This feature is opposite to previous one. Why did I put it in my troubleshooting improvements favorites list than? Because in addition to its main purposes, such as possibility to rollback DROP, DELETE (and other) operations we can also use this technique when master sends updates which slow down parallel reads executed by slave. For example, we can delay expensive ALTER TABLE until time when peak load on a web site passed. Because this option is set up on a slave, we can spread such expensive queries among them, so the application can use another slave for reads while one is busy.
11. Partial images in RBR.
This feature can increase replication performance dramatically.
Today one of most popular row-based replication performance issues is long transferring time of large events. For example, if you have a row with LONGBLOB column, any modification of this row, even of an integer field, will require to send whole row. In other words, to modify 4 bytes master will send to slave up to 4G. Since version 5.6 it is possible to setup how to send rows in case of row-based replication.
binlog_row_image=full will mimic 5.5 and earlier behavior: full row will be stored in the binary log file.
binlog_row_image=minimal will store only modified data
binlog_row_image=noblob will store full row for all types except blobs
12. GET DIAGNOSTICS queries and access to Diagnostic Area.
Diagnostic Area is a structure which filled after each query execution. It contains two kinds of information: query results, such as number of affected rows, and information about warnings and notes.
Now we can access Diagnostic Area through GET DIAGNOSTICS queries.
13. HANDLERs processing is more like SQL standard now.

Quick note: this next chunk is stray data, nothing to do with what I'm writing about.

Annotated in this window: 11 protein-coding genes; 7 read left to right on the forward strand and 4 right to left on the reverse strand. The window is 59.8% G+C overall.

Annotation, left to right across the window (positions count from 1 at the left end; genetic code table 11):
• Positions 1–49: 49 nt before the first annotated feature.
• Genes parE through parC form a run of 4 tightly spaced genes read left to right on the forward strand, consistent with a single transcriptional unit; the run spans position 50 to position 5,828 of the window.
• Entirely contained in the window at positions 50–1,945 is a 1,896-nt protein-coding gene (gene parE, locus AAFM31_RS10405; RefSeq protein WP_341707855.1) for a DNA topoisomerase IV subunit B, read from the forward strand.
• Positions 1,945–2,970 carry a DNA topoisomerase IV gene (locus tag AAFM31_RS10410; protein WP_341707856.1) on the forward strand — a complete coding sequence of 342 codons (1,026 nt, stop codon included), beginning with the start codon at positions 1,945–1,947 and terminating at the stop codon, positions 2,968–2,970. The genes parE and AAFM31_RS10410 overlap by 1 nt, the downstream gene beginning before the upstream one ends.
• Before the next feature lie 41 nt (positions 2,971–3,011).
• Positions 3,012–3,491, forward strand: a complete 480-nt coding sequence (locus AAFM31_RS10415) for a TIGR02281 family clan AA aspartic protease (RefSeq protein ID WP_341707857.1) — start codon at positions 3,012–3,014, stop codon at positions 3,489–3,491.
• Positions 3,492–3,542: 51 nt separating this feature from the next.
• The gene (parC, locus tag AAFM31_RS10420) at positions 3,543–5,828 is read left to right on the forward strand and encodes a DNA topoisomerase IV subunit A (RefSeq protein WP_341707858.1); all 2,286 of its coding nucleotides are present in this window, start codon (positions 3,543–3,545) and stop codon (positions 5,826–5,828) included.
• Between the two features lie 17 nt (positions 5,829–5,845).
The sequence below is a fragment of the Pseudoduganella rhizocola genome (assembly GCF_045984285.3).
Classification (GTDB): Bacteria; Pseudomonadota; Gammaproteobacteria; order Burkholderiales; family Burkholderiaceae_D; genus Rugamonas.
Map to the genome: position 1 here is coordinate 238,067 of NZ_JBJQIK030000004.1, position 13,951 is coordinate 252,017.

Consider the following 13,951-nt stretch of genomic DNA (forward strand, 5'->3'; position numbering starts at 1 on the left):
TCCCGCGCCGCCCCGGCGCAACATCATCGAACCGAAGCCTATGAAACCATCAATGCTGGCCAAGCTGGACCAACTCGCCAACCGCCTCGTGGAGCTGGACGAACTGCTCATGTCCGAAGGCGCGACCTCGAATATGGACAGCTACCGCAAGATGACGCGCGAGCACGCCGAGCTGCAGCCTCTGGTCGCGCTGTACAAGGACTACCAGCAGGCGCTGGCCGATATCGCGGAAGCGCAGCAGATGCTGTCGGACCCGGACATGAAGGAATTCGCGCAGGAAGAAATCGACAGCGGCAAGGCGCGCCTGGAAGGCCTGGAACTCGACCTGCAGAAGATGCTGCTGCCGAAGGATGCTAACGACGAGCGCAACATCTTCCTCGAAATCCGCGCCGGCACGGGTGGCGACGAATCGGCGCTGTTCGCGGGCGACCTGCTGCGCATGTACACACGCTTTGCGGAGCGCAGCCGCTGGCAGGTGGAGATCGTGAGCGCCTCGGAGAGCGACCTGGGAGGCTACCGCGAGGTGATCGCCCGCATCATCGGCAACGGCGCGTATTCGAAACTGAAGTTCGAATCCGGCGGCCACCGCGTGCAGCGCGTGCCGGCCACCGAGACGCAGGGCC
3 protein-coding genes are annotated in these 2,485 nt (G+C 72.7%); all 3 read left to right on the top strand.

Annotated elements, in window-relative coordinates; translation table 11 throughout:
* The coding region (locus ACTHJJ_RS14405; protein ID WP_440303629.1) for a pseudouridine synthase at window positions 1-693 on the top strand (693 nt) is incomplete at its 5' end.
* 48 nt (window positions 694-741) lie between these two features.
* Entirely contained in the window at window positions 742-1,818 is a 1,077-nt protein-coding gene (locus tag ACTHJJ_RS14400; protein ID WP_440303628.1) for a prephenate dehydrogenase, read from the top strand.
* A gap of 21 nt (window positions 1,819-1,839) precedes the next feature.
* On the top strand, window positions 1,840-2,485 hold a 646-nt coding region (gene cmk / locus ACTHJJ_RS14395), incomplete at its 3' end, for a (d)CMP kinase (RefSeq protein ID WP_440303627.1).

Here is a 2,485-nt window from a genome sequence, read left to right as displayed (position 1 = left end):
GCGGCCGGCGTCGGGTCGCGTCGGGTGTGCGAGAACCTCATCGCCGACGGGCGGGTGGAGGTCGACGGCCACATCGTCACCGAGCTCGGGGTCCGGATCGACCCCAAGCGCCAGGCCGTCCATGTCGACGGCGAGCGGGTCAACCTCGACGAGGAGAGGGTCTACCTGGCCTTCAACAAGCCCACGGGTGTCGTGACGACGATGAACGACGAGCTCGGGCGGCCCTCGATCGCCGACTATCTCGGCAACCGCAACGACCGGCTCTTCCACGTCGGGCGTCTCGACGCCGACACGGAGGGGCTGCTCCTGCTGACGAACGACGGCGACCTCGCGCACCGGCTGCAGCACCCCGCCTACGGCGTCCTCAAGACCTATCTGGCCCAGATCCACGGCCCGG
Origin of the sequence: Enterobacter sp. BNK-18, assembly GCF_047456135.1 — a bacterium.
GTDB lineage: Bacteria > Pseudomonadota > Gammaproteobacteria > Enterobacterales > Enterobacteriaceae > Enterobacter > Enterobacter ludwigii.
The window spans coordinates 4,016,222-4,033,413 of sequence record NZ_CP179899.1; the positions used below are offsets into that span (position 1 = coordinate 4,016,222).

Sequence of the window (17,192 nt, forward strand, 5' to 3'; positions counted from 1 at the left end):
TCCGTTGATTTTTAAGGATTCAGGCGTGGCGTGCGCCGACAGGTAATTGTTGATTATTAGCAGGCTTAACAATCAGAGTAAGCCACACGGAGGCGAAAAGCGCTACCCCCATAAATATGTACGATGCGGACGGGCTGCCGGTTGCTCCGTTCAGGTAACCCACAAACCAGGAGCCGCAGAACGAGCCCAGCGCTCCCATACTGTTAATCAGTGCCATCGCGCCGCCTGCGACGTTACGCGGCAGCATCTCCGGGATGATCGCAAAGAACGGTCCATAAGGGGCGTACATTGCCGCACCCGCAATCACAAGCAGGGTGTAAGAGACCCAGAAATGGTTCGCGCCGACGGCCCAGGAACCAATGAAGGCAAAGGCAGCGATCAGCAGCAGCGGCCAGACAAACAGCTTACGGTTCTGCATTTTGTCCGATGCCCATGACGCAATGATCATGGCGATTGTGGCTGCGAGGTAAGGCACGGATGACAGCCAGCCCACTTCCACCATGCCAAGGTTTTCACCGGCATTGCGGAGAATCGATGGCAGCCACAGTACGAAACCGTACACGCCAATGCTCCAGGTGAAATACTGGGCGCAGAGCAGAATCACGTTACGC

I wrote about this two times already: here and here
So I would not repeat my second post, just mention again I am finally happy with how HANDLERs work now.
These are huge improvements!
In version 5.5, when performance schema was introduced, I'd say it was mostly designed for MySQL developers themselves or at least for people who know MySQL source code very well. Now performance schema is for everybody.
14. New instruments to watch IO operations.
We can even watch IO operations for specific table. There are also new aggregation tables by these operations.
15. New tables events_statements_* instrument statements.
Now we can know what happens during query execution.
Things like SQL text of the query, event name, corresponding to particular code and statistics of the query execution.
16. Instruments for operation stages: events_stages_* tables.
EVENT_NAME field of these tables contains information similar to content of SHOW PROCESSLIST, but field SOURCE has exact source code row there operations executed. This is very useful when you want to know what is going on.
I strongly recommend you to study events_statements_* and events_stages_* tables
17. New digests: for operators by account, user, host and so on.
These are very useful for work with historical data.
Of course, there are history tables, which we know since version 5.5, exist for both events_stages and events_statements.
We can also filter information by users, sessions and tables.
18. HOST_CACHE table.
This table contains information about client host and IP address which are stored in the host cache, so MySQL server should not query DNS server second time.
I am not sure why it is in Performance Schema and not in Information Schema, but maybe this is only me.
I expect to get use of it when diagnosing connection failures.